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South African Journal of Enology and Viticulture

On-line version ISSN 2224-7904
Print version ISSN 0253-939X

S. Afr. J. Enol. Vitic. vol.41 n.2 Stellenbosch  2020 



Laboratory Bioassays on the Susceptibility of Trimen's False Tiger Moth, Agoma trimenii (Lepidoptera: Agaristidae), to Entomopathogenic Nematodes and Fungi



C. MorrisI; A.P. MalanI; J.Y. De WaalII; S. JohnsonI, *

IDepartment of Conservation Ecology and Entomology, Faculty of AgriSciences, Stellenbosch University, Private Bag X1, Matieland 7602, Stellenbosch, South Africa
IICorteva Agriscience, Block A, 2nd Floor, Lakefield Office Park, 272 West Avenue, De Howes, Centurion, Gauteng 0157, South Africa




Trimen's false tiger moth, Agoma trimenii (Lepidoptera: Agaristidae), recently developed as a pest of grapevine in the Northern Cape and Limpopo (Groblersdal area) provinces of South Africa. Little is known about the biology of A. trimenii and control options are lacking. The aim of this study was to test the susceptibility of A. trimenii larvae and pupae to two locally isolated entomopathogenic nematodes (EPNs), Steinernema yirgalemense and Heterorhabditis noenieputensis, and two commercially available entomopathogenic fungi (EPF), Metarhizium anisopliae and Beauveria bassiana, under laboratory conditions. Larvae and pupae were screened for pathogenicity of the two nematode species, using a concentration of 100 infective juveniles (IJs)/50 μ! of water. After 48 h, 100% mortality of the larval stage was found. However, no pupae were infected with EPNs. Larvae and pupae were screened for pathogenicity of the two EPF isolates by means of a dipping test, at a concentration of 0.2 ml/500 ml water and 0.5 g/500 ml water, respectively. Five days post-treatment, 100% larval mortality was recorded in comparison with no deaths in the controls. Overt mycosis was only observed in the case of M. anisopliae. However, in the case of pupae, no mortality was observed for both the nematode and the fungal applications. In future studies, the prepupal soil stage of A. trimenii should be screened for susceptibility to EPNs and EPF. The results of this study indicate the excellent potential of EPNs and EPF as biological control agents against the larvae of A. trimenii, especially for application to small areas with high infestation, without disrupting an integrated pest management programme.

Key words: Agoma trimenii, biological control, Trimen's false tiger moth, entomopathogenic fungi, entomopathogenic nematodes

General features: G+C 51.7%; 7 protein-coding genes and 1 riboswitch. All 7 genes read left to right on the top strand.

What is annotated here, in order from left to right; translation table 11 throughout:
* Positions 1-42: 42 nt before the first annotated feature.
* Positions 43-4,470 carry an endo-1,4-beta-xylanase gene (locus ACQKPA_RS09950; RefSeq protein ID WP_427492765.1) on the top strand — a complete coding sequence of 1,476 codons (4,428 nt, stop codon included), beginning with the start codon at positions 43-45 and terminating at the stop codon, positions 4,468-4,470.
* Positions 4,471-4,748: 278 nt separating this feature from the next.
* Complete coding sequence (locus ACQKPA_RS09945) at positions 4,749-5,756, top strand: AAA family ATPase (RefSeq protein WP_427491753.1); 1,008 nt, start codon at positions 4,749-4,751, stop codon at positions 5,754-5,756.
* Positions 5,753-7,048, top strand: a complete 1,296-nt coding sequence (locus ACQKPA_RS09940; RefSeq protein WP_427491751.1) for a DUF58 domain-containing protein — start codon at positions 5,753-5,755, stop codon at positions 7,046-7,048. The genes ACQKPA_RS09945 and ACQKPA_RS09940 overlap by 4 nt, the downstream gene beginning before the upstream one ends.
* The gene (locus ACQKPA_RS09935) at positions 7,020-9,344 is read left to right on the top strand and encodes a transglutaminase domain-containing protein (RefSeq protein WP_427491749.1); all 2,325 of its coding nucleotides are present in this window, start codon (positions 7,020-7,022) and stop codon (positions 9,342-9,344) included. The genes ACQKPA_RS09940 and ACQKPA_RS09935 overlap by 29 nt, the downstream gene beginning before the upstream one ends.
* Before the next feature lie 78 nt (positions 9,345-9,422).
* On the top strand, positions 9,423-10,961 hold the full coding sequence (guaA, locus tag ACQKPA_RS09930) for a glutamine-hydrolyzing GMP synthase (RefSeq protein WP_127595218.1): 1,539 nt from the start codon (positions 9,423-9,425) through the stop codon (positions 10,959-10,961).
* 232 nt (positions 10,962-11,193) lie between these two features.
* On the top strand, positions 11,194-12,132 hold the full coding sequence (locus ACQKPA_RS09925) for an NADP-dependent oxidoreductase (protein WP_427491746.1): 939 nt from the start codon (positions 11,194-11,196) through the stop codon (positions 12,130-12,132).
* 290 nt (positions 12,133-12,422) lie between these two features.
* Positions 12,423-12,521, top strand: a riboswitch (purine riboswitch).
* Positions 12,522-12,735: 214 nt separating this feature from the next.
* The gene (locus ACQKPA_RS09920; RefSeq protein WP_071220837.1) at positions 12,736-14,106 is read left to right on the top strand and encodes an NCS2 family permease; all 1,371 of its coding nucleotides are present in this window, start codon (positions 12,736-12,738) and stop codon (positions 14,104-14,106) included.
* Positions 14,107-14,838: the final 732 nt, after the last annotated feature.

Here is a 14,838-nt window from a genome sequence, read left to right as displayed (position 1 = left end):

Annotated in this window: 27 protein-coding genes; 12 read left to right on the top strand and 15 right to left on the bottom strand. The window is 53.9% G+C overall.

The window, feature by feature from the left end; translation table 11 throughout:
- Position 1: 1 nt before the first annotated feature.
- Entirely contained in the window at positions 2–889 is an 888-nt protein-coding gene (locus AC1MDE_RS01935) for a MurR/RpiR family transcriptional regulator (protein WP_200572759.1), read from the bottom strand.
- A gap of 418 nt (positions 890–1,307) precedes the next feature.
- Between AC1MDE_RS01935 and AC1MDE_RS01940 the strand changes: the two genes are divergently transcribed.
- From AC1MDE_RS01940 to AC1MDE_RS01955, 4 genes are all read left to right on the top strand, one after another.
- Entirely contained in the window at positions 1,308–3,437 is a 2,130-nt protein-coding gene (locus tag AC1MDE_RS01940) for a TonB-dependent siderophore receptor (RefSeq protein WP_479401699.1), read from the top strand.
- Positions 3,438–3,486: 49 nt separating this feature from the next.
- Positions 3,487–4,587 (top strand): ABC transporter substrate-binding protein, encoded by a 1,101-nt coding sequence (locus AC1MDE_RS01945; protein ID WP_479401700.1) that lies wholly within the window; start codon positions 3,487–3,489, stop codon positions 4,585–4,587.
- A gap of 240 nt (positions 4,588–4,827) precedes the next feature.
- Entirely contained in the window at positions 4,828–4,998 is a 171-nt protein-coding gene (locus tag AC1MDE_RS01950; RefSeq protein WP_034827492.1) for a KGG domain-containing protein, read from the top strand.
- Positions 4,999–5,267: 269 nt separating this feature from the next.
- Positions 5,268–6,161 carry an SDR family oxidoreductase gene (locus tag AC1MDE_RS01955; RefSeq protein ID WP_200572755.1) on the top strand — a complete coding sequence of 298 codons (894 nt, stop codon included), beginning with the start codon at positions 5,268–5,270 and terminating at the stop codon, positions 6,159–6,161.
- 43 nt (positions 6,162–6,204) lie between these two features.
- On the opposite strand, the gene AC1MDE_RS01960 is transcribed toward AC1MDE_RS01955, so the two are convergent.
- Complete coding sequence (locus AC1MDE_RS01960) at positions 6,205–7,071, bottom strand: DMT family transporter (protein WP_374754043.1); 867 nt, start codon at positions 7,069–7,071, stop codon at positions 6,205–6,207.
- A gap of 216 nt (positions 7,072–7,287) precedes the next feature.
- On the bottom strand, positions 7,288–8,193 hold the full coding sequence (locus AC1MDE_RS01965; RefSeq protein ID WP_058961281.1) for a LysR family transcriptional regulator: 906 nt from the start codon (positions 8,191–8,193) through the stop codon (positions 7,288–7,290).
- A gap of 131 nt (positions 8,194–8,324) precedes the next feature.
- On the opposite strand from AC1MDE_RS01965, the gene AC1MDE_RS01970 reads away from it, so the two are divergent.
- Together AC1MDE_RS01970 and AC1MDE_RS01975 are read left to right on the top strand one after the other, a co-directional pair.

Trimen's false tiger moth, Agoma trimenii Felder, is an indigenous lepidopteran that is classified within the Noctuidae family and the subfamily Agaristidae. Agoma trimenii targets the young shoots and leaves of wine, table and raisin grapes in the Northern Cape and Limpopo provinces of South Africa. As challenges associated with A. trimenii in the grape-producing regions of South Africa increase, so does the need to reduce populations to below damaging levels. Since the occurrence of A. trimenii is sporadic and confined, it is important to be able to control seasonal spikes in an environmentally friendly way, without disrupting natural enemies and the current control measures applied in vineyards (Morris, 2019; Morris et al., 2020). Biocontrol agents are a safe alternative, as they can be applied at any time close to or during harvest.

Potential biological control strategies for A. trimenii include the application of entomopathogenic nematodes (EPNs) and entomopathogenic fungi (EPF). Such biological control agents exhibit many beneficial traits, including offering minimal risk to human health, the absence of toxic residues in crops, minimal risk to beneficial and other non-target insects, and host specificity (Inglis et al., 2001; Goettel et al., 2005). Testing the above-mentioned biological control options on A. trimenii is important, as no such control options currently exist.

EPNs belonging to the genera Heterorhabditis and Steinernema, which are found in soils throughout most parts of the world, are parasitic to a broad range of insect pests (Malan & Hatting, 2015). Each genus is associated with a unique symbiotic bacterium - Photorhabdus in the case of heterorhabditids, and Xenorhabdus in the case of steinernematids (Ehlers, 2001), and together the EPNs and their associated bacteria are highly successful in parasitizing and killing their insect hosts. Upon encountering a suitable host, the free-living and non-feeding infective juveniles (IJ) enter the host insect through its natural openings, like the mouth, spiracles or anus (Griffin et al., 2005). The bacteria rapidly replicate within the nutrient-rich haemolymph of the host, generating various toxins, as well as a variety of primary and secondary metabolites that kill the host by means of inducing lethal septicaemia within 48 h of infection (Griffin et al., 2005).